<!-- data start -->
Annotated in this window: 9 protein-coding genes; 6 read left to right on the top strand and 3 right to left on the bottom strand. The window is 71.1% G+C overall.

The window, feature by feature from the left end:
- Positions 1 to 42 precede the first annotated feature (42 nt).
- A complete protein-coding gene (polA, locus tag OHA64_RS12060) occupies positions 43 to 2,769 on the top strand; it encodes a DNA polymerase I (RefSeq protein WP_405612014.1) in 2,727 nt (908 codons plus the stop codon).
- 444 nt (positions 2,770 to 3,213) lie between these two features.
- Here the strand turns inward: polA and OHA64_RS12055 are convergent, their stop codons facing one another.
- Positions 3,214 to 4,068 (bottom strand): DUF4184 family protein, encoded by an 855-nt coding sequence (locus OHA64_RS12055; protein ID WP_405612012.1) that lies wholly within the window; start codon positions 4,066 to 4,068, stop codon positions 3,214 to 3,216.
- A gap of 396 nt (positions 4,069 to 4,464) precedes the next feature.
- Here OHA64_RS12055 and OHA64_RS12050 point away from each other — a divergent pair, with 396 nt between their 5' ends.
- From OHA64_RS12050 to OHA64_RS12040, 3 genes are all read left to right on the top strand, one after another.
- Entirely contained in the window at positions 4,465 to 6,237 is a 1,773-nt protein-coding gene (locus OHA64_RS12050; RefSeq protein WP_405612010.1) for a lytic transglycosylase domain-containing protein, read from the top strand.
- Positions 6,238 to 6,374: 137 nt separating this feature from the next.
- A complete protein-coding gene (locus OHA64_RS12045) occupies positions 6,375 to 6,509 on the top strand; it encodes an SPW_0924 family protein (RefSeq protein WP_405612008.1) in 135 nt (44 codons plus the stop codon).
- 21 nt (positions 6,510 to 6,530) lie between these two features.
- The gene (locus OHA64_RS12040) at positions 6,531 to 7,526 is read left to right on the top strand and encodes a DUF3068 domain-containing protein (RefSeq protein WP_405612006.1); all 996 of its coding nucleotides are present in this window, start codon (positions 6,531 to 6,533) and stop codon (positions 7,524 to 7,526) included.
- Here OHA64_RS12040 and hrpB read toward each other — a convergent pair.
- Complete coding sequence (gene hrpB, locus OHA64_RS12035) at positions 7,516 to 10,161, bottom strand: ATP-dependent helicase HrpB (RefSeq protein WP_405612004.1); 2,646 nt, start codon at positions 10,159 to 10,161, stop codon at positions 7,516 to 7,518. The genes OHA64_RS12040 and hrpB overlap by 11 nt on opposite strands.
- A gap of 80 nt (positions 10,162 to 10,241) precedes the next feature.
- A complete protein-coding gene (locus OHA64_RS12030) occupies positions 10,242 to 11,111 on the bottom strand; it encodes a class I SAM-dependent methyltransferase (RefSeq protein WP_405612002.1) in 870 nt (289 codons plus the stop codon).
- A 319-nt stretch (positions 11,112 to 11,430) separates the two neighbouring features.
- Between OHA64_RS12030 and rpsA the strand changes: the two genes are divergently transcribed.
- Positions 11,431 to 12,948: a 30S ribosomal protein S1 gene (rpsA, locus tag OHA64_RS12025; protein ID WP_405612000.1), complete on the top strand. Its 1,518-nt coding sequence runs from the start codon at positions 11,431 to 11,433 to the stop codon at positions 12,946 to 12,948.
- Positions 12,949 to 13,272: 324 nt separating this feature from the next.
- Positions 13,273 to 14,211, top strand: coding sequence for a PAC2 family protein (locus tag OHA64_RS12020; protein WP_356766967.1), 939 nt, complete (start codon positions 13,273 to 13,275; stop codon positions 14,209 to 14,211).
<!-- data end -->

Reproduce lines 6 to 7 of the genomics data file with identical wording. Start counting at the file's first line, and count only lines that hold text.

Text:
- Here the strand turns inward: polA and OHA64_RS12055 are convergent, their stop codons facing one another.
- Positions 3,214 to 4,068 (bottom strand): DUF4184 family protein, encoded by an 855-nt coding sequence (locus OHA64_RS12055; protein ID WP_405612012.1) that lies wholly within the window; start codon positions 4,066 to 4,068, stop codon positions 3,214 to 3,216.